divers use to reach the children, Arpakorn said.
The strategically placed canisters
allow divers to stay underwater for longer during what is about a five-hour
trip to reach the stranded team.
While underwater, the rescuer passed
out and efforts to resuscitate him failed, Arpakorn said. Some officials
said his collapse was due to his oxygen supply running out, but the cause of
his collapse was not confirmed.
"Despite this, we will continue until
we accomplish our mission," Arpakorn said.
The dramatic rescue efforts have
garnered international attention, perhaps most notably at soccer's most
widely watched event, the World Cup, being played in Russia. Players from
teams including England and Sweden have recorded good luck video messages
for the trapped boys, and FIFA has invited the 13 to the World Cup final
should they be rescued in time and are healthy enough to travel.
The effort has also brought
international assistance including U.S. military personnel and the British
cave-divers who first found the boys on Monday. The latest was Elon Musk,
the entrepreneur behind the Tesla automobile and the SpaceX rocket company,
who said he would send engineers to help. One of his enterprises is Boring
Co, which digs tunnels for advanced transport systems and has advanced
ground-penetrating radar. Musk also brainstormed on Twitter about possible
technology for a safe evacuation, suggesting that an air tunnel constructed
with soft tubing like a Bouncy Castle could provide a flexible passage out.
Army patrol plane crashes in Mae Hong Son
Mae Hong Son - Three soldiers of
the Royal Thai Army perished and one was injured, when their patrol plane
crashed in Huay Pa sub-district of Mae Hong Son province on Thursday.
Army Region 3 Commander Lt Gen Wijak
Siribansop ordered that a second patrol plane be sent up to search for the
downed aircraft immediately following the crash, with the second plane
finding it in Baan Huay Pueng or Huay Pa sub-district in Muang district of
Mae Hong Son. Personnel from Army Infantry 17 were dispatched to the crash
site, which is two kilometers from the nearest village. They found Lt
Naruphol Pukthong, Lt Waroj Plangkratok and Lt Kemrach Duangkaeo deceased at
the scene and Sgt Maj 1st Class Nutchanant Kuankaeo with broken bones but
still able to communicate. The survivor was sent to Maharaj Chiang Mai
Hospital while the three bodies are awaiting identity confirmation at the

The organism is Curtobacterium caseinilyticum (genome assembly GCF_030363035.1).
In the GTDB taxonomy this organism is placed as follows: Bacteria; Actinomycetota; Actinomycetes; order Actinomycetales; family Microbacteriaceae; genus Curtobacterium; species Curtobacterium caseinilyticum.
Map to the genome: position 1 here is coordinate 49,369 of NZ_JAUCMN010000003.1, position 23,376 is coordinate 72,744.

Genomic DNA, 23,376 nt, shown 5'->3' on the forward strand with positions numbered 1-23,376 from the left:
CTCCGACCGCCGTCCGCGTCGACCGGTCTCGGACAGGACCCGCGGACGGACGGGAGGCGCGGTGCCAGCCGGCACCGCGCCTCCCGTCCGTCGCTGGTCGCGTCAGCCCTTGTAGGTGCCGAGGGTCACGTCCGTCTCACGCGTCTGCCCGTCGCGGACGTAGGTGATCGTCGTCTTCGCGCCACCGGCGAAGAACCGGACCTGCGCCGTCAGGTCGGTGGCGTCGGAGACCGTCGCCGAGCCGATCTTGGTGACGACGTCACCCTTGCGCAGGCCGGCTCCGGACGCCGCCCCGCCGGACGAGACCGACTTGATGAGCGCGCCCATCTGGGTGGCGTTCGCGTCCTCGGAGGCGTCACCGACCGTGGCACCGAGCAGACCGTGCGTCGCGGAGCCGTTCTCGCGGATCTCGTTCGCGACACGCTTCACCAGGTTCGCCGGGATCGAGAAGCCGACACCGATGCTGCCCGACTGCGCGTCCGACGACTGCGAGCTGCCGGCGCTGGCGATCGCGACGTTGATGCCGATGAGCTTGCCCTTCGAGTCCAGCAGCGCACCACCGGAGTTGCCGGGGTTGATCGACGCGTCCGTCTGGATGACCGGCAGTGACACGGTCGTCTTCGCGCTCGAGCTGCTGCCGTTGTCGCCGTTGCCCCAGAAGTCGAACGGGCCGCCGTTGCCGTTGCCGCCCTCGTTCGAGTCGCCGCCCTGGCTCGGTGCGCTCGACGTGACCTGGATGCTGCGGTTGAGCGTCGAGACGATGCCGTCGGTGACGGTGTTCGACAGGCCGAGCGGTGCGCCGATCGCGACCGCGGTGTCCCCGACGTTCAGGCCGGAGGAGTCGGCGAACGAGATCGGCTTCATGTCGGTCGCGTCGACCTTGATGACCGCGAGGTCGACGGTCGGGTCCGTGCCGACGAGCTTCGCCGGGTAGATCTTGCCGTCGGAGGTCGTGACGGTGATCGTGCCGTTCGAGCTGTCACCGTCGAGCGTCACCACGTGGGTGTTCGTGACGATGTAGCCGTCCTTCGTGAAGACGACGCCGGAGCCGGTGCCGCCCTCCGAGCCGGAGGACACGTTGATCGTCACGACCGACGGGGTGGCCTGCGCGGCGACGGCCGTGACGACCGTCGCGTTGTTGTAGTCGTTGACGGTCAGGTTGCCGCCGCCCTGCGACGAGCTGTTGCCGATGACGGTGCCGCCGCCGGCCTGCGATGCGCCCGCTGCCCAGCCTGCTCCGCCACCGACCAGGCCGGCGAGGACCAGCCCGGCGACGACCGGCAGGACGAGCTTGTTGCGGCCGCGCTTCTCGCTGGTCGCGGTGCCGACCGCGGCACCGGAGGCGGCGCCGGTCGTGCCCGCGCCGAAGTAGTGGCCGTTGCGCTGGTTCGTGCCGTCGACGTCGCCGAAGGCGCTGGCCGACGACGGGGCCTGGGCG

The crash took place during a routine
patrol and was initially attributed to inclement weather. Further
investigation will take place to uncover a definite reason for the crash.
BTS offers refunds and additional trips to those affected by delays
Bangkok - Commuters affected by
long delays of the BTS Skytrain between June 25 to 27 are now eligible for
refunds or additional travel.
President of Bangkok Mass Transit
System Plc (BTS) Keeree Kanjanapas announced that single trip customers who
decided against taking the BTS due to delays in June will be allowed to use
their tickets within 14 days of their purchase or request a refund by July
All charge card users affected by the
delays can request that up to three additional trips be added to their
cards, and users of 30 day passes can request an additional six trips. The
requests can be made at BTS booths between July 7 and 31 for use within 45
days of the addition.
The BTS president voiced confidence the
compensation is merited by the long delays and noted it would cost the
operator tens of millions of baht.
A communication system imported from
abroad was due to arrive Friday and be installed in time to stabilize
services for this weekend.
49 missing as boat overturns in Andaman sea
Rescued tourists from a boat that sank are
helped onto a pier Thursday, July 5, on the island of Phuket. (Thailand
Royal Police via AP)
Phuket (AP) — A boat carrying dozens of Chinese tourists overturned
Thursday in rough seas off southern Thailand and 49 passengers were
unaccounted for, an official said.
Strong winds were still blowing as
searchers looked for the missing people off the tourist island of Phuket in
the Andaman Sea.
Phuket Gov. Norraphat Plodthong said 48
passengers were rescued from the boat, with 49 unaccounted for.
Police previously said 90 people had
been rescued from the boat and just seven were missing. The reason for the
discrepancy was not clear.
Another boat also overturned off Phuket
on Thursday. Officials said the 39 Chinese and European tourists who were
forced to abandon that boat were rescued and have returned to land.
Local media showed photos of rescued
people in large rubber life rafts at sea, with fishing boats and churning
water in the background. The images also showed survivors being lifted from
the rafts and sitting in life jackets amid ropes on the deck of what appears
to be a fishing trawler.
Phuket officials had earlier issued a